- Unique Aspects of Wineries Make Valuation a Challenge (Keith Myers, CPA, ABV, CFF): The author examines the nuances of winery operations that make them different from other manufacturing firms.
- A Daubert Defeat Does Not Always Ruin a Valuation Career (BVR Editor): A review of Daubert cases examines the reasons why experts are excluded—some of which are outside the control of the expert.
- Convergence in International Standards Continues to Gain Steam (Sean R. Saari, CPA/ABV, CVA): Progress related to valuation standards convergence in the wake of the revenue recognition standard jointly developed by the FASB and IASB.
- BVU Profile: Gray Areas Make Valuation an Attractive Career Choice (BVR Editor): An interview with Sean R. Saari, CPA/ABV, CVA, a principal at Skoda Minotti (Mayfield Village, Ohio).
- Seven Cases to Read Before Writing Your Next Valuation Report (BVR Editor): At a recent NYSSCPA conference session, former IRS official Howard Lewis (International Society of Business Analysts, RiskGuidance Co. LLC) pointed out court cases that can teach important lessons on crafting a defensible valuation report.
To read these articles—plus a digest of the latest court cases—see the August issue of Business Valuation Update (subscription required).
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BV movers . . .
People: Sylvie Gadant, formerly of Rothstein Kass, joins Citrin Cooperman of New York City as partner and will lead the Transaction Advisory Services practice … Melissa Gragg, manager at Stone Carlie, and Paul Weisinger, partner at Walthall CPAs, were honored with the inaugural "40 Under Forty Award" by NACVA—Consultants’ Training Institute … Jennifer Hawkins and Michael VanDeventer have been named partners at Mahoney Sabol & Co. LLP of Glastonbury, Conn. … Julie Kostelecky was promoted to partner at Rudd & Co., PLLC’s Bozeman, Mont., office … Karen Mosteller, a partner with Markham Norton Mosteller Wright & Co. PA, based in Fort Myers, Fla., is the new chair of the Health Care Statistics Committee with the National Society of Certified Healthcare Business Consultants.
Firms: CohnReznick LLP is named among the "2014 Best Places to Work” by the Austin Business Journal … Cornerstone Research appointed Michael E. Burton president and CEO. Dr. Burton, formerly a senior vice president, succeeds Cynthia L. Zollinger, who will assume the post of chair.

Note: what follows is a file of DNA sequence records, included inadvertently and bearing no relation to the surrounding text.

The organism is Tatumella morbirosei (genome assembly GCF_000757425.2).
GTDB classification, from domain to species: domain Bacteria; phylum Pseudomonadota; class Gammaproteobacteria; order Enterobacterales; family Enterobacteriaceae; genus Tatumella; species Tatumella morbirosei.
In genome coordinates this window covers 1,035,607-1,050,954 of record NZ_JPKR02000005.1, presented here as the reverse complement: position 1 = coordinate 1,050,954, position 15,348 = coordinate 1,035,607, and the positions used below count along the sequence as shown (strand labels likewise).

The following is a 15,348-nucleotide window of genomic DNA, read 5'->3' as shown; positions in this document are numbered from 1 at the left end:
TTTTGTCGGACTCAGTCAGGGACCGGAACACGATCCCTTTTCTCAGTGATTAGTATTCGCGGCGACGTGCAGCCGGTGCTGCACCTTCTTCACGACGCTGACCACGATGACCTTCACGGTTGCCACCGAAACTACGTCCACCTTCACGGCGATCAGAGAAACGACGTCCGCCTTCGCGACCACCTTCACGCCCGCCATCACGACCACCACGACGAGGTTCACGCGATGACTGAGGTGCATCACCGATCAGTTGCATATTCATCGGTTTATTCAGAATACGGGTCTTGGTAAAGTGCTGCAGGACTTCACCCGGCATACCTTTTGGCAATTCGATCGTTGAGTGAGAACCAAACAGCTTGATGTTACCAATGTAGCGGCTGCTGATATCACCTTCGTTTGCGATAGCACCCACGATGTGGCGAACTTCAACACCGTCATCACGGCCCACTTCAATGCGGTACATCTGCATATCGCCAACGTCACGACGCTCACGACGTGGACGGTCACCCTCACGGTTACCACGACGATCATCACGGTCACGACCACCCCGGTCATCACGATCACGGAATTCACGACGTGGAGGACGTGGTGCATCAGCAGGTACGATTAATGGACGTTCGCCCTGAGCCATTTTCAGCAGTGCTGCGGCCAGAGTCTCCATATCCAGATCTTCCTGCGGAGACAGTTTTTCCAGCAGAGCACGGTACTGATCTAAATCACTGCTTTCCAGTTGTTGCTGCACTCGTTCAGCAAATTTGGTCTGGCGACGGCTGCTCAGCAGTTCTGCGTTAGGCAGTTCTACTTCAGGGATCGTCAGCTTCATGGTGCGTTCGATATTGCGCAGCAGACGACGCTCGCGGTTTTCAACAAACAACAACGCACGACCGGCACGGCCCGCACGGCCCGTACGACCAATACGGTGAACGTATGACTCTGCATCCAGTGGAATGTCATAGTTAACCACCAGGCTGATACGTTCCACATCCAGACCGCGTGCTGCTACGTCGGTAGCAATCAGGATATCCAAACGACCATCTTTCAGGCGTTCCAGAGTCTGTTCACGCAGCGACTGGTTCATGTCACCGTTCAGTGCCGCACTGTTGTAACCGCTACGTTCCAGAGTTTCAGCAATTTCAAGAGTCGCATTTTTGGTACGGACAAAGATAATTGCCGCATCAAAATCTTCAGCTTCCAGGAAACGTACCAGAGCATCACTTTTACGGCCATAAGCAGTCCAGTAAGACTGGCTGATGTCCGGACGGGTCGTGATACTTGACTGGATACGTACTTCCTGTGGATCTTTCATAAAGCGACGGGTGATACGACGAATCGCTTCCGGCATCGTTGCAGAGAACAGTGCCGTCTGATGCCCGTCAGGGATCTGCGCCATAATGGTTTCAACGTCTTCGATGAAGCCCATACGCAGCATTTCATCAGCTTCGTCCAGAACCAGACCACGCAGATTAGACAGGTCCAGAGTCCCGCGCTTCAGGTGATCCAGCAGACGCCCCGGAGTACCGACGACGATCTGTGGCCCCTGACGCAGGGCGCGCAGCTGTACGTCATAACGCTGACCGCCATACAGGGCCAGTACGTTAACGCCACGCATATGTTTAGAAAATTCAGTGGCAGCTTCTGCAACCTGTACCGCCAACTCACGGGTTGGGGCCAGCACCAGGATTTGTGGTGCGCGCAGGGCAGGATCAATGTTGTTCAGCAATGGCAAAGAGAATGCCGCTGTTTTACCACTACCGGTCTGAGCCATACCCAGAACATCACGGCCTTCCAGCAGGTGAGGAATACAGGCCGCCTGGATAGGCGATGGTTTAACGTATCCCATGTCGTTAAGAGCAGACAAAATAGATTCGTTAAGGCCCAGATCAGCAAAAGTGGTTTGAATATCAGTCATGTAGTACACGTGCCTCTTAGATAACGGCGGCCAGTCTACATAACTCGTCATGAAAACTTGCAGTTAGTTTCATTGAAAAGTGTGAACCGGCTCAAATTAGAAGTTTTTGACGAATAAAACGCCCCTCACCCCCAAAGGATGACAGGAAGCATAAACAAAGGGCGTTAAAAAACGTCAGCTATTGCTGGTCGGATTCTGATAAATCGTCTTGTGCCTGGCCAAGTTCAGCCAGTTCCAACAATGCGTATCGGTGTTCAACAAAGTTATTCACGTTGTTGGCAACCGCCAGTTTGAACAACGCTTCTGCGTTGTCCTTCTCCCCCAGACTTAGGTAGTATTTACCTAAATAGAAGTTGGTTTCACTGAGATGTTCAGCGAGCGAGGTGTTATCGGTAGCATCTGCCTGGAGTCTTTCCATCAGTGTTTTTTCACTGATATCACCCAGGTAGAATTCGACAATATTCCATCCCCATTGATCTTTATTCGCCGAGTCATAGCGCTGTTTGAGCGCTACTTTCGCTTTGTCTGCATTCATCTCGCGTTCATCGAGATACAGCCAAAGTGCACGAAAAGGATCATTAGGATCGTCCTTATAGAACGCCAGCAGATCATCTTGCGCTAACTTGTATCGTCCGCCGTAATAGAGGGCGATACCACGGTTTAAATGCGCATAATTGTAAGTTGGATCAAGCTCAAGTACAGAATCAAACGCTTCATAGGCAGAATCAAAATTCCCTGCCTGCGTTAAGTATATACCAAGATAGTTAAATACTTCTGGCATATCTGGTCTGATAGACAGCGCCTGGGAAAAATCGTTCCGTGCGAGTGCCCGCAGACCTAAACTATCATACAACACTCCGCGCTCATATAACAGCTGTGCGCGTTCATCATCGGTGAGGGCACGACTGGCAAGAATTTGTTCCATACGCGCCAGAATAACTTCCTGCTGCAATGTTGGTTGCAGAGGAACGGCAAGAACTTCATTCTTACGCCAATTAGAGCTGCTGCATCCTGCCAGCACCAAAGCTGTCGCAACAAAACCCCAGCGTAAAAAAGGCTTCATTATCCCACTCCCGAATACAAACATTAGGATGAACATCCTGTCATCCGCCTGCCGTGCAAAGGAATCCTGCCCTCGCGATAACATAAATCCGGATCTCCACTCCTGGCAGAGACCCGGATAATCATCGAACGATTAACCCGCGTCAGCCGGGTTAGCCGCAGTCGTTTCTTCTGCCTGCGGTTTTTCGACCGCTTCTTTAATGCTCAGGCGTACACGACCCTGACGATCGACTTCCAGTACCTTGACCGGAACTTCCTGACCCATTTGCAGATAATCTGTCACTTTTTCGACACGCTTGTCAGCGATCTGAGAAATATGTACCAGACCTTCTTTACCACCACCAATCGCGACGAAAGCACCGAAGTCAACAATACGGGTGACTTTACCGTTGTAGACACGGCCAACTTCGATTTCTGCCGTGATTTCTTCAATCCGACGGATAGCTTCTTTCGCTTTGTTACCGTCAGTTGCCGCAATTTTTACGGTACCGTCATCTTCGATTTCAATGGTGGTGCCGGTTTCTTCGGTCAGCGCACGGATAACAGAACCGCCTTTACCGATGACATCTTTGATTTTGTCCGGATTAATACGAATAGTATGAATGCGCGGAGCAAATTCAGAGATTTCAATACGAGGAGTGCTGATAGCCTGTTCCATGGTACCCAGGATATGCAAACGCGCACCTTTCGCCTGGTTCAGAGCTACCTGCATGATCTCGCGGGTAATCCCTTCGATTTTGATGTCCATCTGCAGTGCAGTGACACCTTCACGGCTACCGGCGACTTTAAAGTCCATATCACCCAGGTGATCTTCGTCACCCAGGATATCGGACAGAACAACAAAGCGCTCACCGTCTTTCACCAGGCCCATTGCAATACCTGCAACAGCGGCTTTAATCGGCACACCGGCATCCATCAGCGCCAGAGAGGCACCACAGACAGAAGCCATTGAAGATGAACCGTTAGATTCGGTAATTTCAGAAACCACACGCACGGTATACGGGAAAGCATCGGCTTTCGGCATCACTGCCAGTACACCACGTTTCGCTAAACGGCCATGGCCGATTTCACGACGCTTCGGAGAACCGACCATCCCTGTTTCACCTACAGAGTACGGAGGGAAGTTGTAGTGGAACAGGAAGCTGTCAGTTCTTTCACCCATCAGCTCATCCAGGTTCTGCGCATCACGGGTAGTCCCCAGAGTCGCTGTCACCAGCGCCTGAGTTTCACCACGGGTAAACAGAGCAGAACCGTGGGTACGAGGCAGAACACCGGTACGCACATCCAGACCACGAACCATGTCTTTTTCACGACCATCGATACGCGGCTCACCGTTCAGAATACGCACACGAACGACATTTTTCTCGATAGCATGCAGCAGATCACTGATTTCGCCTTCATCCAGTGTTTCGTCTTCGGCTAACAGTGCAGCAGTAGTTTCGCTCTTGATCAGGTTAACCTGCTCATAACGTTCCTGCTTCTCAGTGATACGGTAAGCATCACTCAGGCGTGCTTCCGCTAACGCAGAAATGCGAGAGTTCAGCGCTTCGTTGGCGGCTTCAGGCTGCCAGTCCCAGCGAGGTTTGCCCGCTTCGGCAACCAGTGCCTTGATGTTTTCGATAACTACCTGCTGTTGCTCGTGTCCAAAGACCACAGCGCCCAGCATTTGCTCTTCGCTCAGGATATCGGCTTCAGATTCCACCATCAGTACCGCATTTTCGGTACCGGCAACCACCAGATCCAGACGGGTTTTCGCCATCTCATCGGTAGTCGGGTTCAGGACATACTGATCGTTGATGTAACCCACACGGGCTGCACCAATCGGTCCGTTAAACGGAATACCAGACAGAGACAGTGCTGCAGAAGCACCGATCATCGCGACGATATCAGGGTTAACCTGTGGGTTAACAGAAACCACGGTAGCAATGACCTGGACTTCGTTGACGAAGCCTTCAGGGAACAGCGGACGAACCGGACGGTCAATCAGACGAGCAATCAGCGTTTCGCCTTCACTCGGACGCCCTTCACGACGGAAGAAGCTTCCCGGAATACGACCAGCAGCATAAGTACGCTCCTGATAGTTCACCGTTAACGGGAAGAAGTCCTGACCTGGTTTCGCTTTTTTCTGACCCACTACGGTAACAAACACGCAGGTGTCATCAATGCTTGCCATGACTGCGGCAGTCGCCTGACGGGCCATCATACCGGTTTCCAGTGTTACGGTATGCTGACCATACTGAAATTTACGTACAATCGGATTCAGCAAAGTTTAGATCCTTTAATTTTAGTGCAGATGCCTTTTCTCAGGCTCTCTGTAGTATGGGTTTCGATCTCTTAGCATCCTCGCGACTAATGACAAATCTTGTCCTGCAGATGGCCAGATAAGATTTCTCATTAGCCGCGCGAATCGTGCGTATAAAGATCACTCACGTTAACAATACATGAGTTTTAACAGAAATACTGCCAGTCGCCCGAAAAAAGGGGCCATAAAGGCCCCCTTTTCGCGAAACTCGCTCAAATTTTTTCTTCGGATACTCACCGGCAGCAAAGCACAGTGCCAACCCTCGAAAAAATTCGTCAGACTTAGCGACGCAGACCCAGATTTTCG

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Exciting slate of CPE events
The summer heat continues with a lineup of must-attend CPE events:
Valuations for Transactional vs. Non-Transactional Purposes: The Intersection of Wall Street and Main Street (July 16), featuring Jeff Tarbell (Houlihan Lokey) and Craig Jacobson (Citrin Cooperman). The second installment of the Advanced Webinar Series on Valuations for Business Transactions features two experts versed in both private and public valuations on the differences, similarities, and opportunities that lie at their intersection.
The Advanced Webinar Series on Valuations for Business Transactions, curated by Jacobson, continues through July with two more can’t-miss presentations:
Ten Takeaways from Estate of Richmond (July 17), featuring John Bogdanski (Lewis & Clark Law School). By late February, Sylvia Golden, BVR's legal editor, had already described Estate of Richmond (2014 Tax Ct. Memo LEXIS 26) as "one of the most important decisions of 2014,” covering “dividend capitalization versus net asset value (NAV) approach, discounting for BICG tax, and how to avoid an undervaluation penalty.” Find out why with expert and attorney Bogdanski.
Using Closed-End Funds to Derive Discounts for Lack of Control (July 24), featuring Ray Bratcher (Trugman Valuation) and Tom Roseen (Lipper). Since they are both traded in public and issued in a limited number of shares, prices of closed-end funds (CEF) represent a comparable public proxy for a minority interest in a fully marketable security. Learn more with Bratcher and CEF expert Roseen.
Advanced Workshop on Determining Volatility and Market Yield: Developing Inputs for the Valuation of Options and Debt Securities (August 7), featuring David Dufendach, Oksana Westerbeke, and Jared Hannon (all Grant Thornton). In this intensive, four-hour workshop, learn how to harness market information about volatility and market yield to create reliable inputs for option and debt security pricing models.
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||We welcome your feedback and comments. Contact the editor, Andy Dzamba at:
email@example.com or (503) 291-7963